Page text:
Should an incident requiring a Tier 2 spill occur, the joint efforts of different Tier 1 capabilities may not be sufficient to effectively respond to the incident, subsequently calling for a Tier 3 Response. Such a situation may result in higher financial and logistical costs than needed, as well as an exaggeration of its impact. The latter can be highly detrimental in terms of exposure and, finally reputation (Salt, 2008; Moller and Santner, 1997). As described in the preceding paragraph, trans-boundary agreements could be signed in this regard, and would offer better flexibility over regional agreements.
This notwithstanding, engaging in numerous bi-lateral agreements is not a magic solution: individual countries would find themselves participants in two, three, or more agreements at regional and local levels, which can only be viable should they be compatible at all levels (Moller and Santner, 1997). Careful considerations should be given on a case by case basis.
The multiplicity of players within a specific region may also exist as a major challenge. It is widely acknowledged that fully efficient and effective preparedness actions necessitate the integration of all stakeholders, as set out in the OPRC Convention (Coolbaugh et al, 2014). In the Region, actions may be undertaken by notably the UNEP Regional Seas programme, United Nations bodies, European initiatives such as the MARENDA Project, the Large Marine Ecosystem (LME) Projects, three of which take place in the region, other bilateral and multilateral cooperation initiatives, and the countries themselves. As a result, the finality of what needs to be done to ensure an effective response has to take into account everyone’s roles and responsibilities (Billé et al, 2016).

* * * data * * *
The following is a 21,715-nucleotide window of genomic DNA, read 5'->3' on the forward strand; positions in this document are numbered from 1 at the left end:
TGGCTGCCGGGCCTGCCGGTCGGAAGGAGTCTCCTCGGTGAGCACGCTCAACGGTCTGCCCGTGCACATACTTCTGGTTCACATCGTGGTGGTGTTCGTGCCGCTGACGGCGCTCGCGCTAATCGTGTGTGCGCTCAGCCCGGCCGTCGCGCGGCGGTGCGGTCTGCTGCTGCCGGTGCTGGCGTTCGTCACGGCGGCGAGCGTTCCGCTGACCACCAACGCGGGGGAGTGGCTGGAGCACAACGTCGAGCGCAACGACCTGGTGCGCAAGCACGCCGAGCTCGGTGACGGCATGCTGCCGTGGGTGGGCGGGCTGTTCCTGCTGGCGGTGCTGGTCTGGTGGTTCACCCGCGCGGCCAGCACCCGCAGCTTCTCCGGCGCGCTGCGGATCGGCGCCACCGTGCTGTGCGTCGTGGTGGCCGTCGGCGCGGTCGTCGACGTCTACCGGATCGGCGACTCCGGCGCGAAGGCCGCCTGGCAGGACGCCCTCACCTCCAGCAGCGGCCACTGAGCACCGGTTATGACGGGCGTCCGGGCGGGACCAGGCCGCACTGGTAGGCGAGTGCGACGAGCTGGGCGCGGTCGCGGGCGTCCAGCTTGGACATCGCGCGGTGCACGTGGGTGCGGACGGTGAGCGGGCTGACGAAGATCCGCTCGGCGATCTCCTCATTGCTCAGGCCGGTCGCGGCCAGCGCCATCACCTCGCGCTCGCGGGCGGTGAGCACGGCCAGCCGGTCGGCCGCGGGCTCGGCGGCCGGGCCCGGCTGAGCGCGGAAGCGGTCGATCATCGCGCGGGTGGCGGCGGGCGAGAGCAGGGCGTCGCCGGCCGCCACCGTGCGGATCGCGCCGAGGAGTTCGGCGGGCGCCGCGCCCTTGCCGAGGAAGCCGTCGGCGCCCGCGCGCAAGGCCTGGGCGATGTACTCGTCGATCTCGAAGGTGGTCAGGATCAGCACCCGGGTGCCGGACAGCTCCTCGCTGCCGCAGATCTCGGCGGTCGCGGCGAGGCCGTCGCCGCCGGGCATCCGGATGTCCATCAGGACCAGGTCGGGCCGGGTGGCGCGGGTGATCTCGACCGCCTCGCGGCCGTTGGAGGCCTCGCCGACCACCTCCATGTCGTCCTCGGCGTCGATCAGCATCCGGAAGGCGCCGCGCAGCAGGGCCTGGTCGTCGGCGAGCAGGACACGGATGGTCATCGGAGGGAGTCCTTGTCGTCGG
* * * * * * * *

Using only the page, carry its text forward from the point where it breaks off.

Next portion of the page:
Finally, the importance of making use of existing cooperation frameworks to avoid duplication is regularly emphasized. UNEP and the United Nations Office for the Coordination of Humanitarian Affairs (OCHA) jointly established the Advisory Group on Environmental Emergencies (AGEE), which in turn launched the Rosersberg Initiative with “the overall objective to strengthen the international system for the response to environmental emergencies.” (Advisory Group on Environmental Emergencies Forum, 2013). Through its thematic areas, the Roserberg Initiative highlighted the value of regional agreements and mechanisms in coordinating regional emergency situations. It also urged to rely on existing cooperation frameworks which resort to networks of national contact points for managing such situations (Attard et al, 2016).